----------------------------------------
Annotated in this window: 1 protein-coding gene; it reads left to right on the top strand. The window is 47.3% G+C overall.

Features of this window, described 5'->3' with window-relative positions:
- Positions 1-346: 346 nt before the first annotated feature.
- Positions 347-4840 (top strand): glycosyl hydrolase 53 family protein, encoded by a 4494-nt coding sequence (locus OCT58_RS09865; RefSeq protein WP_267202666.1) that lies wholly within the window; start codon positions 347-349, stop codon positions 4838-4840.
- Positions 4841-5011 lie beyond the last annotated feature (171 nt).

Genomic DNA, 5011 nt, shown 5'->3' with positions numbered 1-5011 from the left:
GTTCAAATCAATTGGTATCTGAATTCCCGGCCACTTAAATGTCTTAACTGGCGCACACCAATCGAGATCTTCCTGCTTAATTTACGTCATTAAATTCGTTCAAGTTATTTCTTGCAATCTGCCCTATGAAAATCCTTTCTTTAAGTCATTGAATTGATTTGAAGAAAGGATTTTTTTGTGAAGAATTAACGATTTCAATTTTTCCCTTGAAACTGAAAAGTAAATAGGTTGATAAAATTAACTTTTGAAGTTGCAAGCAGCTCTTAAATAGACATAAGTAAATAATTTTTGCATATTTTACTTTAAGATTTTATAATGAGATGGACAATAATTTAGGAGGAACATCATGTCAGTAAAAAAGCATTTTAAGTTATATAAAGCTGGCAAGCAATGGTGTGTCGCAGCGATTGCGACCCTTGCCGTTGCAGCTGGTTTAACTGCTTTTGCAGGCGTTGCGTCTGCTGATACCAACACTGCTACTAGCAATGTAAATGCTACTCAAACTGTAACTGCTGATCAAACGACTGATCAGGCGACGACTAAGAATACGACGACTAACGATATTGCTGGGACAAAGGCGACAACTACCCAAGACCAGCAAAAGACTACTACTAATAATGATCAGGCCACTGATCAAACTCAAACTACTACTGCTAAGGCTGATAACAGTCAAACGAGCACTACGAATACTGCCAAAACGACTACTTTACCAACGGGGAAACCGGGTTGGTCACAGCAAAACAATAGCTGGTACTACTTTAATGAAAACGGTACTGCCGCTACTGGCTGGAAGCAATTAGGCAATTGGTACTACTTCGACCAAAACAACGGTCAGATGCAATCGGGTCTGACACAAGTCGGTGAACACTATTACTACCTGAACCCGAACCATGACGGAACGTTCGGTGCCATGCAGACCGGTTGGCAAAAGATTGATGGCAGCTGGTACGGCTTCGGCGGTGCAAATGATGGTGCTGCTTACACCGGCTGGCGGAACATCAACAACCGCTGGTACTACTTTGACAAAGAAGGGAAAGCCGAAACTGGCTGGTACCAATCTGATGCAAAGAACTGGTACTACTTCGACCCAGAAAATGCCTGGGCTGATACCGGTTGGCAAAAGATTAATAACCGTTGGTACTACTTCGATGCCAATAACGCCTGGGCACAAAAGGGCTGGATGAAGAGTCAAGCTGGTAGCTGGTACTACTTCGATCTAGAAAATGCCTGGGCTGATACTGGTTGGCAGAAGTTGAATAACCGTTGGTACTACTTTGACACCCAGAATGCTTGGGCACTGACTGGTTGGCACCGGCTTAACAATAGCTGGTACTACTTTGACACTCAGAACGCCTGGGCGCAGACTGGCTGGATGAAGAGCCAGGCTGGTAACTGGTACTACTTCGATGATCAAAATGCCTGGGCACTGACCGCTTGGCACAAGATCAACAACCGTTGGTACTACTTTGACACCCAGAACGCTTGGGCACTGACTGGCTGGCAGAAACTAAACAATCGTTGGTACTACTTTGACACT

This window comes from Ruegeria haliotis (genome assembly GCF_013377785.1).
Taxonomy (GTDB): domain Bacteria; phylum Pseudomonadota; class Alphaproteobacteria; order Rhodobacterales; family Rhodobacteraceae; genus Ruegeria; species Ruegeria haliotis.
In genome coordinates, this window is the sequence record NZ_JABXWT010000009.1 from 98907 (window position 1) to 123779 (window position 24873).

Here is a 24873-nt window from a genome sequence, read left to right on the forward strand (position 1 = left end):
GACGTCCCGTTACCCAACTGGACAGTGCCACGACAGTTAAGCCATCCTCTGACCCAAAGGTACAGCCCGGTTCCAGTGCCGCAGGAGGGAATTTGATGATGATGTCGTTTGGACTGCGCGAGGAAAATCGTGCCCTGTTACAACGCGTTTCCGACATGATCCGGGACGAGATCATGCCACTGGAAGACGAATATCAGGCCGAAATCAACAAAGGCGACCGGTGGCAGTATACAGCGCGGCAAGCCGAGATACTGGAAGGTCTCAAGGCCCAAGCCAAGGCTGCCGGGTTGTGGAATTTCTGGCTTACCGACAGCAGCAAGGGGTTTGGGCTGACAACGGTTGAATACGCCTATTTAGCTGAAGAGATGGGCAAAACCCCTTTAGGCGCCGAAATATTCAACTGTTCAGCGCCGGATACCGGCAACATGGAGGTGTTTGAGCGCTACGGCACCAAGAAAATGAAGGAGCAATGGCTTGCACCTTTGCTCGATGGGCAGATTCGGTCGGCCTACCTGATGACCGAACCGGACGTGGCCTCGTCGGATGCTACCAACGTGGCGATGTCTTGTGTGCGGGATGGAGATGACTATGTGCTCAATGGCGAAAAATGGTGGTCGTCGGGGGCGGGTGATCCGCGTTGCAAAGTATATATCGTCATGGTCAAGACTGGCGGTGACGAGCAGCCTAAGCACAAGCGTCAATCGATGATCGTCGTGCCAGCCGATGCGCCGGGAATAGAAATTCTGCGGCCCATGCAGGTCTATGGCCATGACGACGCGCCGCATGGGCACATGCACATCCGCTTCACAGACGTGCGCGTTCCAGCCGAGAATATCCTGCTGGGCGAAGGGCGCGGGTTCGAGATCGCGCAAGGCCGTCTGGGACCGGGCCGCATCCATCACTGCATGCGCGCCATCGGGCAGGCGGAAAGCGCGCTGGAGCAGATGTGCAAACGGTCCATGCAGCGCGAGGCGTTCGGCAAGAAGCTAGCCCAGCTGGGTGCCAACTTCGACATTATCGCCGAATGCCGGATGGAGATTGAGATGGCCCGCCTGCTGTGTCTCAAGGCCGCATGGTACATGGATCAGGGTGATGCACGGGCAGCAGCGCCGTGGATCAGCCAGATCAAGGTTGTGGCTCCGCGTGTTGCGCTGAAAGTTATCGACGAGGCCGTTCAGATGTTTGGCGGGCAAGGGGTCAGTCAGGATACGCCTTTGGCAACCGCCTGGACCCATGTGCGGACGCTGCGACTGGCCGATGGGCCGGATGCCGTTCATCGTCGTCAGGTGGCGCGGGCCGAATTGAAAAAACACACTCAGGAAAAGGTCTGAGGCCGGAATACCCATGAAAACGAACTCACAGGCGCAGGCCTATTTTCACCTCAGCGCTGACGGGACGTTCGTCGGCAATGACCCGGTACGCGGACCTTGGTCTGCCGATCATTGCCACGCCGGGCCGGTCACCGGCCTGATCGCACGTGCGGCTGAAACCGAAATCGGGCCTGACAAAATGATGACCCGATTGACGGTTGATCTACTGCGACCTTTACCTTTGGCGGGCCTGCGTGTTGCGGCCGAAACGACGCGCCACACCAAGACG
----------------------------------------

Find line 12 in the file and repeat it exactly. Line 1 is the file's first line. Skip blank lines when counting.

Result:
GACGTCCCGTTACCCAACTGGACAGTGCCACGACAGTTAAGCCATCCTCTGACCCAAAGGTACAGCCCGGTTCCAGTGCCGCAGGAGGGAATTTGATGATGATGTCGTTTGGACTGCGCGAGGAAAATCGTGCCCTGTTACAACGCGTTTCCGACATGATCCGGGACGAGATCATGCCACTGGAAGACGAATATCAGGCCGAAATCAACAAAGGCGACCGGTGGCAGTATACAGCGCGGCAAGCCGAGATACTGGAAGGTCTCAAGGCCCAAGCCAAGGCTGCCGGGTTGTGGAATTTCTGGCTTACCGACAGCAGCAAGGGGTTTGGGCTGACAACGGTTGAATACGCCTATTTAGCTGAAGAGATGGGCAAAACCCCTTTAGGCGCCGAAATATTCAACTGTTCAGCGCCGGATACCGGCAACATGGAGGTGTTTGAGCGCTACGGCACCAAGAAAATGAAGGAGCAATGGCTTGCACCTTTGCTCGATGGGCAGATTCGGTCGGCCTACCTGATGACCGAACCGGACGTGGCCTCGTCGGATGCTACCAACGTGGCGATGTCTTGTGTGCGGGATGGAGATGACTATGTGCTCAATGGCGAAAAATGGTGGTCGTCGGGGGCGGGTGATCCGCGTTGCAAAGTATATATCGTCATGGTCAAGACTGGCGGTGACGAGCAGCCTAAGCACAAGCGTCAATCGATGATCGTCGTGCCAGCCGATGCGCCGGGAATAGAAATTCTGCGGCCCATGCAGGTCTATGGCCATGACGACGCGCCGCATGGGCACATGCACATCCGCTTCACAGACGTGCGCGTTCCAGCCGAGAATATCCTGCTGGGCGAAGGGCGCGGGTTCGAGATCGCGCAAGGCCGTCTGGGACCGGGCCGCATCCATCACTGCATGCGCGCCATCGGGCAGGCGGAAAGCGCGCTGGAGCAGATGTGCAAACGGTCCATGCAGCGCGAGGCGTTCGGCAAGAAGCTAGCCCAGCTGGGTGCCAACTTCGACATTATCGCCGAATGCCGGATGGAGATTGAGATGGCCCGCCTGCTGTGTCTCAAGGCCGCATGGTACATGGATCAGGGTGATGCACGGGCAGCAGCGCCGTGGATCAGCCAGATCAAGGTTGTGGCTCCGCGTGTTGCGCTGAAAGTTATCGACGAGGCCGTTCAGATGTTTGGCGGGCAAGGGGTCAGTCAGGATACGCCTTTGGCAACCGCCTGGACCCATGTGCGGACGCTGCGACTGGCCGATGGGCCGGATGCCGTTCATCGTCGTCAGGTGGCGCGGGCCGAATTGAAAAAACACACTCAGGAAAAGGTCTGAGGCCGGAATACCCATGAAAACGAACTCACAGGCGCAGGCCTATTTTCACCTCAGCGCTGACGGGACGTTCGTCGGCAATGACCCGGTACGCGGACCTTGGTCTGCCGATCATTGCCACGCCGGGCCGGTCACCGGCCTGATCGCACGTGCGGCTGAAACCGAAATCGGGCCTGACAAAATGATGACCCGATTGACGGTTGATCTACTGCGACCTTTACCTTTGGCGGGCCTGCGTGTTGCGGCCGAAACGACGCGCCACACCAAGACG